HO: Why do we do science? What's the value? I have a different answer. A scientific education transforms a person's life. In the case of astronomy, when we put the science first, great science gets done but people get left out. If we put people first, great science will still get done but we will advance knowledge and education locally. We can do good science and change lives. I know this because of what happened to me.
LE: Tell me more about your early life.
HO: My father dropped out of school aged 9. Almost nobody in my community went to college and certainly didn't go into graduate education or into sciences. Through much luck and much hard work, I ended up getting accepted for graduate studies at Stanford University after attending Tougaloo College, a small historically black college in Mississippi.
LE: What was your upbringing like?
HO: I grew up in a very crazy way. We moved every year between tough neighborhoods in Houston, New Orleans, Los Angeles, and rural Mississippi. I didn't play outside a lot because as the perpetual new kid I had to fight to establish myself in the pecking order. In our home, we had two books—the set of World Book encyclopedias and the Bible. By 10, I'd read both from cover to cover. In the encyclopedias, I discovered Albert Einstein and relativity. I loved the fact that time slows when you move faster. My mother dropped out of school at 16, but she was fully supportive of me. I'd come home and on the table would be library books she got for me.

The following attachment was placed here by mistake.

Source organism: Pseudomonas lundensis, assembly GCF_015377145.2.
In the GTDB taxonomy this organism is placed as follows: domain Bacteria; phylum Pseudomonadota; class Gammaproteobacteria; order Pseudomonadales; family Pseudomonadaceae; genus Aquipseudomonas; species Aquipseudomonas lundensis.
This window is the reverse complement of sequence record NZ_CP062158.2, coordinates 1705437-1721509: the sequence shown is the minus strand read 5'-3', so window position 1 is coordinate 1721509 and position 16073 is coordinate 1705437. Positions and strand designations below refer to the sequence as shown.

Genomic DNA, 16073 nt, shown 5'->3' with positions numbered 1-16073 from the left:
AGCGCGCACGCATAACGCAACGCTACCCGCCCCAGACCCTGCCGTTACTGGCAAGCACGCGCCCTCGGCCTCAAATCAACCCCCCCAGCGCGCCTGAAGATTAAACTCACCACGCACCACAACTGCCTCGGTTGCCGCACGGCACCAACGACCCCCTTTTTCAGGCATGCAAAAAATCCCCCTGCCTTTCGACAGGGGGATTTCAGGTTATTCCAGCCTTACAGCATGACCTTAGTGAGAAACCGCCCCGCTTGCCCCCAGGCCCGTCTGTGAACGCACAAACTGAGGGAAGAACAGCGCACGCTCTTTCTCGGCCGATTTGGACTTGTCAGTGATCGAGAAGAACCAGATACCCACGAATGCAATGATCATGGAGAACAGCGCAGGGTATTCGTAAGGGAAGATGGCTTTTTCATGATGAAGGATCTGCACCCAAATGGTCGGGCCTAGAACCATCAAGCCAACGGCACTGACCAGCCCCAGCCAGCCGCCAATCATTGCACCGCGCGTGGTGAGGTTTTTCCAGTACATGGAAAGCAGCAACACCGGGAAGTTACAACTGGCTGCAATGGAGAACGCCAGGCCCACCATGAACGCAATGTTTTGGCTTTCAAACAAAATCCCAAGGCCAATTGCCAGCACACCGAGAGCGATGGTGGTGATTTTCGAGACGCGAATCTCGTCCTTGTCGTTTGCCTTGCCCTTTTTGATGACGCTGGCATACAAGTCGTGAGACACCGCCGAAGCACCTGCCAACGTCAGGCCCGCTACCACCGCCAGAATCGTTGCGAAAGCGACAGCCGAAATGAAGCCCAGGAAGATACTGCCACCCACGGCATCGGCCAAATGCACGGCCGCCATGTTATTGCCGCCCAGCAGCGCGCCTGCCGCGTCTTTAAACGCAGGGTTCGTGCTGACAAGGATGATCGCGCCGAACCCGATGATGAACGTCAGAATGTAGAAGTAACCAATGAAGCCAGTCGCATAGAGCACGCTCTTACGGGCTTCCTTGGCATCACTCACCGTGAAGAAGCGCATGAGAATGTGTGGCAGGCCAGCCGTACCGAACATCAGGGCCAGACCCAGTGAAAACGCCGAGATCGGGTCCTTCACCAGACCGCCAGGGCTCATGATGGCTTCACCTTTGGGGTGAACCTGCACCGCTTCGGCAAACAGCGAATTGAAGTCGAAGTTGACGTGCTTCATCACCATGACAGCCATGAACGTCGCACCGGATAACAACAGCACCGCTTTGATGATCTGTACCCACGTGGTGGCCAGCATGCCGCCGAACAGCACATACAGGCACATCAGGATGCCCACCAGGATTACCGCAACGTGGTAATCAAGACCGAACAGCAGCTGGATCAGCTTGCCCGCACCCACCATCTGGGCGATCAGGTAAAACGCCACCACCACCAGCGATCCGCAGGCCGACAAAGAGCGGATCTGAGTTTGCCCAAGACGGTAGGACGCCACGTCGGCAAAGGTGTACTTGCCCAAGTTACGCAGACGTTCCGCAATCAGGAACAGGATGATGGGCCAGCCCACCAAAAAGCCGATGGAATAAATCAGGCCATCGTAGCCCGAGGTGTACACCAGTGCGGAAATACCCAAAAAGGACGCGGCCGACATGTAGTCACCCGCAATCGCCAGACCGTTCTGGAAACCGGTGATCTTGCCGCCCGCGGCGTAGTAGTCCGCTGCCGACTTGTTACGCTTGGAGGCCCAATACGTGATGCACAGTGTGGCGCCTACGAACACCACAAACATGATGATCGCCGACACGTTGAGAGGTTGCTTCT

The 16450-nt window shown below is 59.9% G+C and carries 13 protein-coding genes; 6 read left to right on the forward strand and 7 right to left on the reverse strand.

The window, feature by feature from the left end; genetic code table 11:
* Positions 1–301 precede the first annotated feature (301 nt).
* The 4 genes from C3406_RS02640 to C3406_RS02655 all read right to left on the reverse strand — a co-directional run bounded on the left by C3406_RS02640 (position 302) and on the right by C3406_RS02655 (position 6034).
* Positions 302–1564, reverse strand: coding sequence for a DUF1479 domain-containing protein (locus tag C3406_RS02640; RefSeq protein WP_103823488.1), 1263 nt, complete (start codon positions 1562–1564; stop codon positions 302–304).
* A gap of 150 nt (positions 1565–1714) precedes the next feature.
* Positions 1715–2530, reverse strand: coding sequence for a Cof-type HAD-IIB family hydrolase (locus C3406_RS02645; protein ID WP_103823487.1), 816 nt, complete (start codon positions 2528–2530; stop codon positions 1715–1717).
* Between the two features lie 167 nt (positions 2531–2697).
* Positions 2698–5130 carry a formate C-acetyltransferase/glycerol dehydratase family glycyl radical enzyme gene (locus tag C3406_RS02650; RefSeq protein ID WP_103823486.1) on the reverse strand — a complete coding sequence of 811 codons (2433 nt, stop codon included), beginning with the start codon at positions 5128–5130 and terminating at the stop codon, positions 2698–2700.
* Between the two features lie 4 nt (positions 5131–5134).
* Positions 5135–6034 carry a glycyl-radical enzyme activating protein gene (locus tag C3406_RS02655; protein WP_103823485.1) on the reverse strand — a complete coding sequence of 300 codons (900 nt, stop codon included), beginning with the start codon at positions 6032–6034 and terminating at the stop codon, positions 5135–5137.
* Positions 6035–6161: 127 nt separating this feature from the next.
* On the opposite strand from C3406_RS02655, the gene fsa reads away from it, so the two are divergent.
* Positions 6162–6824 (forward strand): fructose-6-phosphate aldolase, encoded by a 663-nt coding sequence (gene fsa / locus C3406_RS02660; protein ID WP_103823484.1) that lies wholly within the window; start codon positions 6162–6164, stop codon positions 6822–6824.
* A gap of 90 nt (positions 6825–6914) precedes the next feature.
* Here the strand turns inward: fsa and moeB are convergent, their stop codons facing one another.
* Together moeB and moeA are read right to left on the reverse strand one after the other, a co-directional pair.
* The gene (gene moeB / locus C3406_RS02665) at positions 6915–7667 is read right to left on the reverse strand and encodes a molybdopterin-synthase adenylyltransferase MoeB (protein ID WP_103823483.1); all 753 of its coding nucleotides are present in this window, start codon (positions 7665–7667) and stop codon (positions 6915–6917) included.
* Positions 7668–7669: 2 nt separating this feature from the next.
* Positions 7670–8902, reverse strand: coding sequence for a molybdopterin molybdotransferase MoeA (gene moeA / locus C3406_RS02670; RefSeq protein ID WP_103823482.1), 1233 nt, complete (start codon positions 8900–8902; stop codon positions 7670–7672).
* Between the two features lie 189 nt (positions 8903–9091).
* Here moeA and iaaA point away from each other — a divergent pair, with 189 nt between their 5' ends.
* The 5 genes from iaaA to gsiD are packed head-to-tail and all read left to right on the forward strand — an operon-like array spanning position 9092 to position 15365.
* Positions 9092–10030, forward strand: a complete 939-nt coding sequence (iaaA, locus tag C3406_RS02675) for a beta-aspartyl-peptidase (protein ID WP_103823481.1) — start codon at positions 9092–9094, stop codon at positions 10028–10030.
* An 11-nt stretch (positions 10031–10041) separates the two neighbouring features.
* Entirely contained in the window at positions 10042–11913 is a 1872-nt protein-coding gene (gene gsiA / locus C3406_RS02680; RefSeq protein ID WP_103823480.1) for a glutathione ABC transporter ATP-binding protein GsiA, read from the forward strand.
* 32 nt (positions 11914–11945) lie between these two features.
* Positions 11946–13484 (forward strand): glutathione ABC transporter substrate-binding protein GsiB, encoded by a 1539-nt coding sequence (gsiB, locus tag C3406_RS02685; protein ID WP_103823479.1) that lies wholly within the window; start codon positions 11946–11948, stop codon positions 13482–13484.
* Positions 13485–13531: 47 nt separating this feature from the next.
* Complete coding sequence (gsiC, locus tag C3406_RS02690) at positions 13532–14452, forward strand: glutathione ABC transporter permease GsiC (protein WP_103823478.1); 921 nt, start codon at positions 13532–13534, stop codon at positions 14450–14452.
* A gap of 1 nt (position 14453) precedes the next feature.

LE: How did life start to change?
HO: I had been using my girlfriend's computer—the kind you hook up to a television. There was a little booklet that taught you basic BASIC. I would make it print my name 100 times in a row. I thought it was so cool. When some guys invited us kids to take part in a science fair, I thought, I'll do the relativity equations on the computer. I won first place in physics in the Mississippi State Science Fair. At that time, I lived in rural Mississippi where older people would still address any white person, even a 12-year-old kid, as "yes ma'am, yes sir." Winning in a field like physics showed me I could be in a different place but, truthfully, I didn't fully believe it.
LE: Were you a wild child?
HO: Yes. I was taught you're a young black dude. You've got to be tough, be a gangster. And I was. I carried a gun every day. I dropped out but went back and took physics classes. I discovered that because I taught myself so much physics for fun, I could just show up for exams and blow the class away. But I also knew I would need to learn mathematics, and I was horrible at it. I came up with an idea to do every problem in the calculus book. After that, I never got lower than A in mathematics again.